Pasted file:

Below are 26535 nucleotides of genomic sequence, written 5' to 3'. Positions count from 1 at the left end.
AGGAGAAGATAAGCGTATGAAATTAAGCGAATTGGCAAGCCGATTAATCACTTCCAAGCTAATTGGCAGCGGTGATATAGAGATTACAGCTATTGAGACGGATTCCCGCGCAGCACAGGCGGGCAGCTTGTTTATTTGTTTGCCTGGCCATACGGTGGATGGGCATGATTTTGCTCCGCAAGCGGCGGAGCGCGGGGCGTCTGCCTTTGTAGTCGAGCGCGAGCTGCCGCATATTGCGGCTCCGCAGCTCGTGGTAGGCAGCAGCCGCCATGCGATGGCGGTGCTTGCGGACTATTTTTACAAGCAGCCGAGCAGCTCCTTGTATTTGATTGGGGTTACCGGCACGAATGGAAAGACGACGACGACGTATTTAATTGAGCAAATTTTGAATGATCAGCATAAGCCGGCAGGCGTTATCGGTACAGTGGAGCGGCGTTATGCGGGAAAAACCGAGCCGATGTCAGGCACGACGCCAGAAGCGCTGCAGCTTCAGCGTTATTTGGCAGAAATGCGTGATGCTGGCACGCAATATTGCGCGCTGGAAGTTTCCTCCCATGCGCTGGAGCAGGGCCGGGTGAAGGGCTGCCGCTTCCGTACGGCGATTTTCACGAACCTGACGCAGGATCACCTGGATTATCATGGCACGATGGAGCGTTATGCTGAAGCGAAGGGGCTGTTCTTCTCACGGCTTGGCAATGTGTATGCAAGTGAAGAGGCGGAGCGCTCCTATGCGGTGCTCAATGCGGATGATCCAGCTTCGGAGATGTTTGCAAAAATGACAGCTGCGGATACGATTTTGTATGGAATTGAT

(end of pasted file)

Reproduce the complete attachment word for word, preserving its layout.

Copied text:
Below are 26535 nucleotides of genomic sequence, written 5' to 3'. Positions count from 1 at the left end.
AGGAGAAGATAAGCGTATGAAATTAAGCGAATTGGCAAGCCGATTAATCACTTCCAAGCTAATTGGCAGCGGTGATATAGAGATTACAGCTATTGAGACGGATTCCCGCGCAGCACAGGCGGGCAGCTTGTTTATTTGTTTGCCTGGCCATACGGTGGATGGGCATGATTTTGCTCCGCAAGCGGCGGAGCGCGGGGCGTCTGCCTTTGTAGTCGAGCGCGAGCTGCCGCATATTGCGGCTCCGCAGCTCGTGGTAGGCAGCAGCCGCCATGCGATGGCGGTGCTTGCGGACTATTTTTACAAGCAGCCGAGCAGCTCCTTGTATTTGATTGGGGTTACCGGCACGAATGGAAAGACGACGACGACGTATTTAATTGAGCAAATTTTGAATGATCAGCATAAGCCGGCAGGCGTTATCGGTACAGTGGAGCGGCGTTATGCGGGAAAAACCGAGCCGATGTCAGGCACGACGCCAGAAGCGCTGCAGCTTCAGCGTTATTTGGCAGAAATGCGTGATGCTGGCACGCAATATTGCGCGCTGGAAGTTTCCTCCCATGCGCTGGAGCAGGGCCGGGTGAAGGGCTGCCGCTTCCGTACGGCGATTTTCACGAACCTGACGCAGGATCACCTGGATTATCATGGCACGATGGAGCGTTATGCTGAAGCGAAGGGGCTGTTCTTCTCACGGCTTGGCAATGTGTATGCAAGTGAAGAGGCGGAGCGCTCCTATGCGGTGCTCAATGCGGATGATCCAGCTTCGGAGATGTTTGCAAAAATGACAGCTGCGGATACGATTTTGTATGGAATTGAT